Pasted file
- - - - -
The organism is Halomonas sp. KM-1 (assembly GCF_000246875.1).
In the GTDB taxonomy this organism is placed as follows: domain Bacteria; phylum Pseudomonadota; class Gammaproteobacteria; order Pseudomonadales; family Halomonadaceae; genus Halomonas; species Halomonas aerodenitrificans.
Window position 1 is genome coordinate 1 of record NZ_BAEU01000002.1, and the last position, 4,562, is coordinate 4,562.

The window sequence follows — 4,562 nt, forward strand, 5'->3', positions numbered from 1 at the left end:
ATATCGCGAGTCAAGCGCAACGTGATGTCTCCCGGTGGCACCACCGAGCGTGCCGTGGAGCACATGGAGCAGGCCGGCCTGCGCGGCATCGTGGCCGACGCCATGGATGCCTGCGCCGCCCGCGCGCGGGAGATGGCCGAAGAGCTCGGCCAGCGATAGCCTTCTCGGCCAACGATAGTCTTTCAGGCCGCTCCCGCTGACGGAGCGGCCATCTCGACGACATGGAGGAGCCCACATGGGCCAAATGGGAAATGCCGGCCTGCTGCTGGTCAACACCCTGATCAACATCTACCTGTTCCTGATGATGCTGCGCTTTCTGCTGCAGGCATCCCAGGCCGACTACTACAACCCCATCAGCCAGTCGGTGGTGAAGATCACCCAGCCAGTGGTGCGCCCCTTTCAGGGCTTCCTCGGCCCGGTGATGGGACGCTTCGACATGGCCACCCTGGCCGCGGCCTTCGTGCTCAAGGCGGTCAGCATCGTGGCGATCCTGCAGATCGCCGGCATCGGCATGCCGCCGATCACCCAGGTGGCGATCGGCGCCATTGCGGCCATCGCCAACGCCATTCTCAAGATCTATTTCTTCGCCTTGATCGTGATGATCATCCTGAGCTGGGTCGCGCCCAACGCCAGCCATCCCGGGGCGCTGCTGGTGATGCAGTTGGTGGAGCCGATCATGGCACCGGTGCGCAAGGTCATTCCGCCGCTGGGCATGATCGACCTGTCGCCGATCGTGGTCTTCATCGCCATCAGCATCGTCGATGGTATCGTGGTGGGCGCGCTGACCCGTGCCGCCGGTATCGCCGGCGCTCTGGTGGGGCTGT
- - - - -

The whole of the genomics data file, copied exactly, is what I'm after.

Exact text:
The organism is Halomonas sp. KM-1 (assembly GCF_000246875.1).
In the GTDB taxonomy this organism is placed as follows: domain Bacteria; phylum Pseudomonadota; class Gammaproteobacteria; order Pseudomonadales; family Halomonadaceae; genus Halomonas; species Halomonas aerodenitrificans.
Window position 1 is genome coordinate 1 of record NZ_BAEU01000002.1, and the last position, 4,562, is coordinate 4,562.

The window sequence follows — 4,562 nt, forward strand, 5'->3', positions numbered from 1 at the left end:
ATATCGCGAGTCAAGCGCAACGTGATGTCTCCCGGTGGCACCACCGAGCGTGCCGTGGAGCACATGGAGCAGGCCGGCCTGCGCGGCATCGTGGCCGACGCCATGGATGCCTGCGCCGCCCGCGCGCGGGAGATGGCCGAAGAGCTCGGCCAGCGATAGCCTTCTCGGCCAACGATAGTCTTTCAGGCCGCTCCCGCTGACGGAGCGGCCATCTCGACGACATGGAGGAGCCCACATGGGCCAAATGGGAAATGCCGGCCTGCTGCTGGTCAACACCCTGATCAACATCTACCTGTTCCTGATGATGCTGCGCTTTCTGCTGCAGGCATCCCAGGCCGACTACTACAACCCCATCAGCCAGTCGGTGGTGAAGATCACCCAGCCAGTGGTGCGCCCCTTTCAGGGCTTCCTCGGCCCGGTGATGGGACGCTTCGACATGGCCACCCTGGCCGCGGCCTTCGTGCTCAAGGCGGTCAGCATCGTGGCGATCCTGCAGATCGCCGGCATCGGCATGCCGCCGATCACCCAGGTGGCGATCGGCGCCATTGCGGCCATCGCCAACGCCATTCTCAAGATCTATTTCTTCGCCTTGATCGTGATGATCATCCTGAGCTGGGTCGCGCCCAACGCCAGCCATCCCGGGGCGCTGCTGGTGATGCAGTTGGTGGAGCCGATCATGGCACCGGTGCGCAAGGTCATTCCGCCGCTGGGCATGATCGACCTGTCGCCGATCGTGGTCTTCATCGCCATCAGCATCGTCGATGGTATCGTGGTGGGCGCGCTGACCCGTGCCGCCGGTATCGCCGGCGCTCTGGTGGGGCTGT